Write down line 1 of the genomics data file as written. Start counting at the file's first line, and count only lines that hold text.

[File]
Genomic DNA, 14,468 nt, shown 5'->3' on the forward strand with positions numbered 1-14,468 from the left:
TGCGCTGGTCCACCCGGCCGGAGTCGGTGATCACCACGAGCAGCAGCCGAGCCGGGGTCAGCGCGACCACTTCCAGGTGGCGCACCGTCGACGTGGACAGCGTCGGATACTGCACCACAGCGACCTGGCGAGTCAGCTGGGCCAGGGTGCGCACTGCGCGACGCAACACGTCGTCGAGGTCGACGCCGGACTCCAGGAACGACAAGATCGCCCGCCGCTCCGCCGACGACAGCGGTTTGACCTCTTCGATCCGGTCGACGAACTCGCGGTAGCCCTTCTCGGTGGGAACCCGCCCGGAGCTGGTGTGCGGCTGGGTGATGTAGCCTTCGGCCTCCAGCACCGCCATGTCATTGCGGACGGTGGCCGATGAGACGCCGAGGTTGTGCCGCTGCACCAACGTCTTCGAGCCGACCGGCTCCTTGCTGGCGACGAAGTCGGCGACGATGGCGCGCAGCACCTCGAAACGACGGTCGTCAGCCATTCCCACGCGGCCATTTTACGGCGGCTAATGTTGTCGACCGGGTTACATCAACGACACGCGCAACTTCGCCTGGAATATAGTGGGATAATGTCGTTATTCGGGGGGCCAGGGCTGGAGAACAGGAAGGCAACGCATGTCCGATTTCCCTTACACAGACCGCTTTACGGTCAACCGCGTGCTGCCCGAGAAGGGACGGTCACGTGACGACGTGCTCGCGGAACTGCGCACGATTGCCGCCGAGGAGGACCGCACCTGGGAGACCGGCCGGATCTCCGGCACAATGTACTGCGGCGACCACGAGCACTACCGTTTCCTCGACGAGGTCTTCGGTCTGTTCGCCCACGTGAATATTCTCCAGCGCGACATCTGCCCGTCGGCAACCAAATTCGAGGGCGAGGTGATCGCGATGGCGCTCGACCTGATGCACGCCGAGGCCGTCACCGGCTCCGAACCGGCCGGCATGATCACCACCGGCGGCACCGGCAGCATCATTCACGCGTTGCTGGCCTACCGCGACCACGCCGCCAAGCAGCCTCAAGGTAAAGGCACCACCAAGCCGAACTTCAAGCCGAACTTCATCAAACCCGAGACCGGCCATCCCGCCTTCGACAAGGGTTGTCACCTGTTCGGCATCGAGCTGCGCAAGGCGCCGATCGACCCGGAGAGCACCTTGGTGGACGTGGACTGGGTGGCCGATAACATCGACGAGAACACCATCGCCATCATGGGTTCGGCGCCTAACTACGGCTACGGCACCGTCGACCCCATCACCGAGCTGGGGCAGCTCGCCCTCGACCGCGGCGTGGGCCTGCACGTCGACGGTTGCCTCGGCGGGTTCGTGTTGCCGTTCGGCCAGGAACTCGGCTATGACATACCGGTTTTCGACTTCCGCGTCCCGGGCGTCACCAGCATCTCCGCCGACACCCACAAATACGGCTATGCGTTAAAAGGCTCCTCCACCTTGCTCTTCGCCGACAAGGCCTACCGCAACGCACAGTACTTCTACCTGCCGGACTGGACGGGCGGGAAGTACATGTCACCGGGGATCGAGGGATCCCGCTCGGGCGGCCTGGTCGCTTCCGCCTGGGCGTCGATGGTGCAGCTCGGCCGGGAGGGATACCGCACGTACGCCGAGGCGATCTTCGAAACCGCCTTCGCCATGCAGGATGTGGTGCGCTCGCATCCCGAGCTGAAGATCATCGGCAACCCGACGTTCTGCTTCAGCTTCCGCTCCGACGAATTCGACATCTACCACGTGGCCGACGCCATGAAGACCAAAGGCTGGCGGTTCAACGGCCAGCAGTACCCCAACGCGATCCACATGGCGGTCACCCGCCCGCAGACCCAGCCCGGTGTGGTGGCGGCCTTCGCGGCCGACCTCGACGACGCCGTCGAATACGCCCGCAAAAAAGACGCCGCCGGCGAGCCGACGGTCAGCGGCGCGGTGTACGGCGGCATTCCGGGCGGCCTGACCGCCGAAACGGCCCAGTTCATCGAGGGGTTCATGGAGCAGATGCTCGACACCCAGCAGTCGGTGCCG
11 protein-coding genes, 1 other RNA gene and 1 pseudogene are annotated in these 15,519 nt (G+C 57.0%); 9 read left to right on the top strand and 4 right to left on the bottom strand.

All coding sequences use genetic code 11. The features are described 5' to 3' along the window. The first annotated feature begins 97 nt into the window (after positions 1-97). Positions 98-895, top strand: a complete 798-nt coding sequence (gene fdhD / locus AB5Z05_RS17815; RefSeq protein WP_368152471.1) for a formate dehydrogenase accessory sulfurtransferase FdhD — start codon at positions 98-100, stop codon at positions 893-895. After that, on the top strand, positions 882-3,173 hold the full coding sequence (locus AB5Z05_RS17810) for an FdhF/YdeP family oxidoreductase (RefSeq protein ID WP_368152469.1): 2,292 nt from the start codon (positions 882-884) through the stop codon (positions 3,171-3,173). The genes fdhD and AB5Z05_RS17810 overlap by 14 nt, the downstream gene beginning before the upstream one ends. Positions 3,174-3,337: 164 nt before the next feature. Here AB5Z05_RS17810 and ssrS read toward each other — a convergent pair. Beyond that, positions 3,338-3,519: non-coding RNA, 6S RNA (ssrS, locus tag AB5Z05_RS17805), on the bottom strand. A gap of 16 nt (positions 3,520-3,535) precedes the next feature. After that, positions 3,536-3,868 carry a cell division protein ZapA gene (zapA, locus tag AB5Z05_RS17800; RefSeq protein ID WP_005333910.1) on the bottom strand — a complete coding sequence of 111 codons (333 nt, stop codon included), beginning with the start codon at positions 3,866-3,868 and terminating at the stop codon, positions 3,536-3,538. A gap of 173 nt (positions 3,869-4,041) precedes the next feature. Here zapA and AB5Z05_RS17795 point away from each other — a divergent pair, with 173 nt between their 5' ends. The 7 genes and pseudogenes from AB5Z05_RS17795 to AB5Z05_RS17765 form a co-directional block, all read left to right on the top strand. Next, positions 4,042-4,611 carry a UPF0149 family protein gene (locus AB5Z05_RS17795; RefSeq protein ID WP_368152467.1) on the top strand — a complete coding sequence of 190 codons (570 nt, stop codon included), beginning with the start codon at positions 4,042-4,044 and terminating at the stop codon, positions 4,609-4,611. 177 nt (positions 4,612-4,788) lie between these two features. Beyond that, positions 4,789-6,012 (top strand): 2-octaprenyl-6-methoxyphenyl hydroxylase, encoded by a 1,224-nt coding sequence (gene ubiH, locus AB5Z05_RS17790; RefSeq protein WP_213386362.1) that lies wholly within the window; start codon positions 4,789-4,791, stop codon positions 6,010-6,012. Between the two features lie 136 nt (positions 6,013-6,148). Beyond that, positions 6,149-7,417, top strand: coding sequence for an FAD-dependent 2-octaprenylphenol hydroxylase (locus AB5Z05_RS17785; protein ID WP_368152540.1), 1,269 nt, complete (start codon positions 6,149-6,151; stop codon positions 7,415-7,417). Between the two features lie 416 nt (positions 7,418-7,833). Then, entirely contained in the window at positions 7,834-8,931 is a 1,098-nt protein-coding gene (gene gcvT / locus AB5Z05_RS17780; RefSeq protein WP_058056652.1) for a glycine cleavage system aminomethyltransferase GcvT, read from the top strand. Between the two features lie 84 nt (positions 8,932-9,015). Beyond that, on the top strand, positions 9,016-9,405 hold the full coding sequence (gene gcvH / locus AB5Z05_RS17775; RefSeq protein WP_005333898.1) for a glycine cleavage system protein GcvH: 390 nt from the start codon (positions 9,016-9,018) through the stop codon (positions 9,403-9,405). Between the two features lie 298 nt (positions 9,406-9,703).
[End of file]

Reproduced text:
Genomic DNA, 14,468 nt, shown 5'->3' on the forward strand with positions numbered 1-14,468 from the left: